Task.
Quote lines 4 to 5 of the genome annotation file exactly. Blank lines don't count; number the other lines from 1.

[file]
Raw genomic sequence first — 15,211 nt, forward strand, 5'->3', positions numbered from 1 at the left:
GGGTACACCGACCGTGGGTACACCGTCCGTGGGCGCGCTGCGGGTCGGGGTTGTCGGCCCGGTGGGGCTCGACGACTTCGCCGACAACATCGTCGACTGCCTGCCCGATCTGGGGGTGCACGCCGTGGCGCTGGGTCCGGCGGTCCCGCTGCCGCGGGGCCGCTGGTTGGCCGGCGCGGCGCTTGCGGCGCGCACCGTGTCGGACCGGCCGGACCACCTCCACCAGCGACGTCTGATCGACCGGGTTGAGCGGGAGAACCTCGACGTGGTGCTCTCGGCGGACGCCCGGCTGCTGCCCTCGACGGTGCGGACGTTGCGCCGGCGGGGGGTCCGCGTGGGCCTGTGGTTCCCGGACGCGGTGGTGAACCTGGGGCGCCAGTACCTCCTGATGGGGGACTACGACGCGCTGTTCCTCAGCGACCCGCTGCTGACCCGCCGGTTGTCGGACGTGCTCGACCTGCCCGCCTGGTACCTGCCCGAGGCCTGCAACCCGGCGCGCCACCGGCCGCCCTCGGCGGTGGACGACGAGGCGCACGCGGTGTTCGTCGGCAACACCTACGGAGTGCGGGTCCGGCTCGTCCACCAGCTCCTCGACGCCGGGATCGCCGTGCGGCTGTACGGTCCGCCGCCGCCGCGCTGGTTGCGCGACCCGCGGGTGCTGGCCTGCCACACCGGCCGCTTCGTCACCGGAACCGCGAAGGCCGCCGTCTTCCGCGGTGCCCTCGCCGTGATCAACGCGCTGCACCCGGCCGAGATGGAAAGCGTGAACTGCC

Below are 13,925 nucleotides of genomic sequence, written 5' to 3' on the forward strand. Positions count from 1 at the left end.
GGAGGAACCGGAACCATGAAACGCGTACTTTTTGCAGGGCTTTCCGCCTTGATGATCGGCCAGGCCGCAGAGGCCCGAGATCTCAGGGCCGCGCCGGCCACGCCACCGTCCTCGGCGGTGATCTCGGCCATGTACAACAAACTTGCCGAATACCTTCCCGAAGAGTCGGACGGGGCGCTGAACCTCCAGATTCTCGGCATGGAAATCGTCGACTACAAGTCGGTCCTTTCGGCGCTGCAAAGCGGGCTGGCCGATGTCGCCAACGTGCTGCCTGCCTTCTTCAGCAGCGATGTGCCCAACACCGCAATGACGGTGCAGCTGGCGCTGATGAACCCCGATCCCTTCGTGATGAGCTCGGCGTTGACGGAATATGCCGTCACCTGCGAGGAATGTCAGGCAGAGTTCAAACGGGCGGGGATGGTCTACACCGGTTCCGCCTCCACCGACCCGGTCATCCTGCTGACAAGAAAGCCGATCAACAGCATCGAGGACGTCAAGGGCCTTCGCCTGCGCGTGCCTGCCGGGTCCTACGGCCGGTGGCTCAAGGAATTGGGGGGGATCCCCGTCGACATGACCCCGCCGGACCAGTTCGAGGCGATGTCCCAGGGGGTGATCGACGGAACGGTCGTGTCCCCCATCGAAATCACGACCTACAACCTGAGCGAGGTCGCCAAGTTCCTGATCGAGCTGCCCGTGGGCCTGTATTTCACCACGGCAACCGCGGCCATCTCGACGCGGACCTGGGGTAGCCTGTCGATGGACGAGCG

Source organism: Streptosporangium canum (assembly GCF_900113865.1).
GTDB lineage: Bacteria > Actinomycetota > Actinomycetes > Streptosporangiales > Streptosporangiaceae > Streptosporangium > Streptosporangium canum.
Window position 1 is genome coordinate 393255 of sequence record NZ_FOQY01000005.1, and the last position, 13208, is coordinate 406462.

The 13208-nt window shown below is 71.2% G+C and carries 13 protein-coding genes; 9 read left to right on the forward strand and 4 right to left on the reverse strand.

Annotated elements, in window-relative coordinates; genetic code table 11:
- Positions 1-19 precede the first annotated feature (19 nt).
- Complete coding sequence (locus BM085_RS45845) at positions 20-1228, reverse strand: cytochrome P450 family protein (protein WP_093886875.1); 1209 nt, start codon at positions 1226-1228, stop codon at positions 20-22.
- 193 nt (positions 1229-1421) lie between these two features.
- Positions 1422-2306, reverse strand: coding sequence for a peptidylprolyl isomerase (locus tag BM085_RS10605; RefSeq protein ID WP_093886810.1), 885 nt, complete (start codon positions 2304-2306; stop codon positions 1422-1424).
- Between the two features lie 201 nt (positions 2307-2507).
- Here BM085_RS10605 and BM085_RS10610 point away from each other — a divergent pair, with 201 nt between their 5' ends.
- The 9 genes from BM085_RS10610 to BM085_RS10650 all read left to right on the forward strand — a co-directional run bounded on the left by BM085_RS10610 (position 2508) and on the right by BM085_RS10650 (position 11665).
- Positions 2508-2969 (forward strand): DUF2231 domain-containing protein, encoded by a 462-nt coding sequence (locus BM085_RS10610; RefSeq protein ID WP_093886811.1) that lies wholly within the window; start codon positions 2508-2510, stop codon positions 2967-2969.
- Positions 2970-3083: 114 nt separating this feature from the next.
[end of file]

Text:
GGAGGAACCGGAACCATGAAACGCGTACTTTTTGCAGGGCTTTCCGCCTTGATGATCGGCCAGGCCGCAGAGGCCCGAGATCTCAGGGCCGCGCCGGCCACGCCACCGTCCTCGGCGGTGATCTCGGCCATGTACAACAAACTTGCCGAATACCTTCCCGAAGAGTCGGACGGGGCGCTGAACCTCCAGATTCTCGGCATGGAAATCGTCGACTACAAGTCGGTCCTTTCGGCGCTGCAAAGCGGGCTGGCCGATGTCGCCAACGTGCTGCCTGCCTTCTTCAGCAGCGATGTGCCCAACACCGCAATGACGGTGCAGCTGGCGCTGATGAACCCCGATCCCTTCGTGATGAGCTCGGCGTTGACGGAATATGCCGTCACCTGCGAGGAATGTCAGGCAGAGTTCAAACGGGCGGGGATGGTCTACACCGGTTCCGCCTCCACCGACCCGGTCATCCTGCTGACAAGAAAGCCGATCAACAGCATCGAGGACGTCAAGGGCCTTCGCCTGCGCGTGCCTGCCGGGTCCTACGGCCGGTGGCTCAAGGAATTGGGGGGGATCCCCGTCGACATGACCCCGCCGGACCAGTTCGAGGCGATGTCCCAGGGGGTGATCGACGGAACGGTCGTGTCCCCCATCGAAATCACGACCTACAACCTGAGCGAGGTCGCCAAGTTCCTGATCGAGCTGCCCGTGGGCCTGTATTTCACCACGGCAACCGCGGCCATCTCGACGCGGACCTGGGGTAGCCTGTCGATGGACGAGCG

Source organism: Streptosporangium canum (assembly GCF_900113865.1).